The effects of making reading inferences on mastery goals, self-esteem and TOEIC reading comprehension

Andrew Wilson, Wonsun Kim, Bryan Raudenbush, Minjeong Kim

Research output: Contribution to journalArticlepeer-review


The purpose of the study is to investigate if making reading inferences increases mastery goal orientation, self-esteem and reading comprehension. We employed a randomized controlled pretest-posttest group design to examine if learning to make inferences can help students with reading comprehension and intrinsic motivation. 2nd year undergraduate students (n=58) at Kookje College in South Korea participated in the study. The experimental group underwent making inference training while the control group did not. All students were required to fill out questionnaires based on mastery goal and self-esteem. The results indicated that there was a significant time by group interaction for self-esteem. Control group scores decreased pre to post, whereas experimental group scores increased from pre to post. For the mastery goals there was no significant effect of group on the pre-post scores. Because Kookje College is a lower tier performing school, the majority of students may have had lower levels of meta-cognition compared to their higher ranking tier counterparts. Students with low metacognition levels may struggle with comprehension and understanding and may require more time to full grasp new learning strategies.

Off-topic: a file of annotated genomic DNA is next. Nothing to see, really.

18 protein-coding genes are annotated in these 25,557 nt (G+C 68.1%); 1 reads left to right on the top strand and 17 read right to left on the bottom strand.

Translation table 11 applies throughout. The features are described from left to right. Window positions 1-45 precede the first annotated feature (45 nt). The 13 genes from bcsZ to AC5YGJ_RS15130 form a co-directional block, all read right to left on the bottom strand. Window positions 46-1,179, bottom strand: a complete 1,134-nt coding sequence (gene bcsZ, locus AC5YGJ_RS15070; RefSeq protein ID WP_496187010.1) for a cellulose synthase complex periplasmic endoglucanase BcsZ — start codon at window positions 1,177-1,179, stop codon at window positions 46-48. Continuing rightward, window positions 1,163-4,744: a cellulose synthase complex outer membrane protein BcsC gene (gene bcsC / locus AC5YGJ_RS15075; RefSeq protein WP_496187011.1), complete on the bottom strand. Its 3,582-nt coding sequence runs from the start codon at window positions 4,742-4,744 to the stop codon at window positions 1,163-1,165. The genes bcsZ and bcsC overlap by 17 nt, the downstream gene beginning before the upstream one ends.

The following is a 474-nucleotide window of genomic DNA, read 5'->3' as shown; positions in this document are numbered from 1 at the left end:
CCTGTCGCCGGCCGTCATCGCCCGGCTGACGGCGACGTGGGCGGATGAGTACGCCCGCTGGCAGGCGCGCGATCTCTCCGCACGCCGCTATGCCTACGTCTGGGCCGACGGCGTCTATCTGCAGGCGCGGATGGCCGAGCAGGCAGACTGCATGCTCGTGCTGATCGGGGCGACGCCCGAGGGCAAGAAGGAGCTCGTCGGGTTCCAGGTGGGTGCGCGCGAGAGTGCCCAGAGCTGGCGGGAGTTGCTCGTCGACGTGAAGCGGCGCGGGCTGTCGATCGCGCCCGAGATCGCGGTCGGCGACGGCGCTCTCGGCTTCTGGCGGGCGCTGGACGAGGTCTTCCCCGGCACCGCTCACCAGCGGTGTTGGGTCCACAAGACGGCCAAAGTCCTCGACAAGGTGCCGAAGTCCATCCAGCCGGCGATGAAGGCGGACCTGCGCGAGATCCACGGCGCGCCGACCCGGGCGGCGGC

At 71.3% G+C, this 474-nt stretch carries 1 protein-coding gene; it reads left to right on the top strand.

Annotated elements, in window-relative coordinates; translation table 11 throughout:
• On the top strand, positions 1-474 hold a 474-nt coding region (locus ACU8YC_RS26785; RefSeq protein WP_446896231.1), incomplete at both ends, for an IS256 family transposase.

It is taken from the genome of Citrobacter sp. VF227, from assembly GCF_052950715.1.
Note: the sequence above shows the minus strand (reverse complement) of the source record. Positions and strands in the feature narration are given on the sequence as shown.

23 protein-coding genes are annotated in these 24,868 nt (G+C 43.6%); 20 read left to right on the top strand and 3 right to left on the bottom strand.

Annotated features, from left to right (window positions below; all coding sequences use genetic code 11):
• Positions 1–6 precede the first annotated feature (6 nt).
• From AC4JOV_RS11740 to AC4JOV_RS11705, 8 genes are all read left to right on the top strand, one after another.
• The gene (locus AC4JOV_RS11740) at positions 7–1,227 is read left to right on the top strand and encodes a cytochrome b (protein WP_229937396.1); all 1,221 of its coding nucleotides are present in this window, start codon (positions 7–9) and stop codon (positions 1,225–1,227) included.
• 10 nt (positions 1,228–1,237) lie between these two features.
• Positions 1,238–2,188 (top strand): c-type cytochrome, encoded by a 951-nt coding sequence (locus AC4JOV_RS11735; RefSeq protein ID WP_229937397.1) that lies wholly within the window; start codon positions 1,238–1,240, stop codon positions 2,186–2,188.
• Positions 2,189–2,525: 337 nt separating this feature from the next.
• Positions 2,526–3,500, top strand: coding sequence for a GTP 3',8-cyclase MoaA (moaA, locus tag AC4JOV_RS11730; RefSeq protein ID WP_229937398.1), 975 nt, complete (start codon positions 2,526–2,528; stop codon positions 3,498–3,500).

Original languageEnglish (US)
Pages (from-to)41-49
Number of pages9
JournalNorth American Journal of Psychology
Issue number1
StatePublished - Mar 1 2017

ASJC Scopus subject areas

  • Education
  • Developmental and Educational Psychology
  • Sociology and Political Science
  • General Psychology


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